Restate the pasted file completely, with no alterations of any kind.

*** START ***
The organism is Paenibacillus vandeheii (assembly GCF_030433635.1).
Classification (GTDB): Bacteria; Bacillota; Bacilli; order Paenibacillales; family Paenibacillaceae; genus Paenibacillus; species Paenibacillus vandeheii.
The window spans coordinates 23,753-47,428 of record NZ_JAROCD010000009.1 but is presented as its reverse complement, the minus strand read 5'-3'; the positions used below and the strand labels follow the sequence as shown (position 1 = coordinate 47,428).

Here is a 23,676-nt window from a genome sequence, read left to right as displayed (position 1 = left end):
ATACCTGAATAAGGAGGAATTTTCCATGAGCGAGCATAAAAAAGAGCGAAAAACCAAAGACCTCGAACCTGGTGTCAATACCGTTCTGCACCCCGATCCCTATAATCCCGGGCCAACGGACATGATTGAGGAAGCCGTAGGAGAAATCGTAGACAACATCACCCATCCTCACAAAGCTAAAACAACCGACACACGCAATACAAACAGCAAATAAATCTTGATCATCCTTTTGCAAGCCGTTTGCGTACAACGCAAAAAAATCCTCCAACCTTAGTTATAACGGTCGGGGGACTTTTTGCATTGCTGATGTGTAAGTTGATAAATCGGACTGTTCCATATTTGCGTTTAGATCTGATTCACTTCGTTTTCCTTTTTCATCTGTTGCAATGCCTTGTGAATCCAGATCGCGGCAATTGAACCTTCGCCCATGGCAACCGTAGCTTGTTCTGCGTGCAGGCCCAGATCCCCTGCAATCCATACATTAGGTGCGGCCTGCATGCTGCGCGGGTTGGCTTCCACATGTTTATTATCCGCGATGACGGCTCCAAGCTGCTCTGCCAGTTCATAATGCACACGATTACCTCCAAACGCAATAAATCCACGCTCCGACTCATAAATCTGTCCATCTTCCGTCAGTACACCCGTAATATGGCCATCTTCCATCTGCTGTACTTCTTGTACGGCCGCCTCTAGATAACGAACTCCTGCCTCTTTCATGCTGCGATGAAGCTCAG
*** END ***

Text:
The organism is Paenibacillus vandeheii (assembly GCF_030433635.1).
Classification (GTDB): Bacteria; Bacillota; Bacilli; order Paenibacillales; family Paenibacillaceae; genus Paenibacillus; species Paenibacillus vandeheii.
The window spans coordinates 23,753-47,428 of record NZ_JAROCD010000009.1 but is presented as its reverse complement, the minus strand read 5'-3'; the positions used below and the strand labels follow the sequence as shown (position 1 = coordinate 47,428).

Here is a 23,676-nt window from a genome sequence, read left to right as displayed (position 1 = left end):
ATACCTGAATAAGGAGGAATTTTCCATGAGCGAGCATAAAAAAGAGCGAAAAACCAAAGACCTCGAACCTGGTGTCAATACCGTTCTGCACCCCGATCCCTATAATCCCGGGCCAACGGACATGATTGAGGAAGCCGTAGGAGAAATCGTAGACAACATCACCCATCCTCACAAAGCTAAAACAACCGACACACGCAATACAAACAGCAAATAAATCTTGATCATCCTTTTGCAAGCCGTTTGCGTACAACGCAAAAAAATCCTCCAACCTTAGTTATAACGGTCGGGGGACTTTTTGCATTGCTGATGTGTAAGTTGATAAATCGGACTGTTCCATATTTGCGTTTAGATCTGATTCACTTCGTTTTCCTTTTTCATCTGTTGCAATGCCTTGTGAATCCAGATCGCGGCAATTGAACCTTCGCCCATGGCAACCGTAGCTTGTTCTGCGTGCAGGCCCAGATCCCCTGCAATCCATACATTAGGTGCGGCCTGCATGCTGCGCGGGTTGGCTTCCACATGTTTATTATCCGCGATGACGGCTCCAAGCTGCTCTGCCAGTTCATAATGCACACGATTACCTCCAAACGCAATAAATCCACGCTCCGACTCATAAATCTGTCCATCTTCCGTCAGTACACCCGTAATATGGCCATCTTCCATCTGCTGTACTTCTTGTACGGCCGCCTCTAGATAACGAACTCCTGCCTCTTTCATGCTGCGATGAAGCTCAG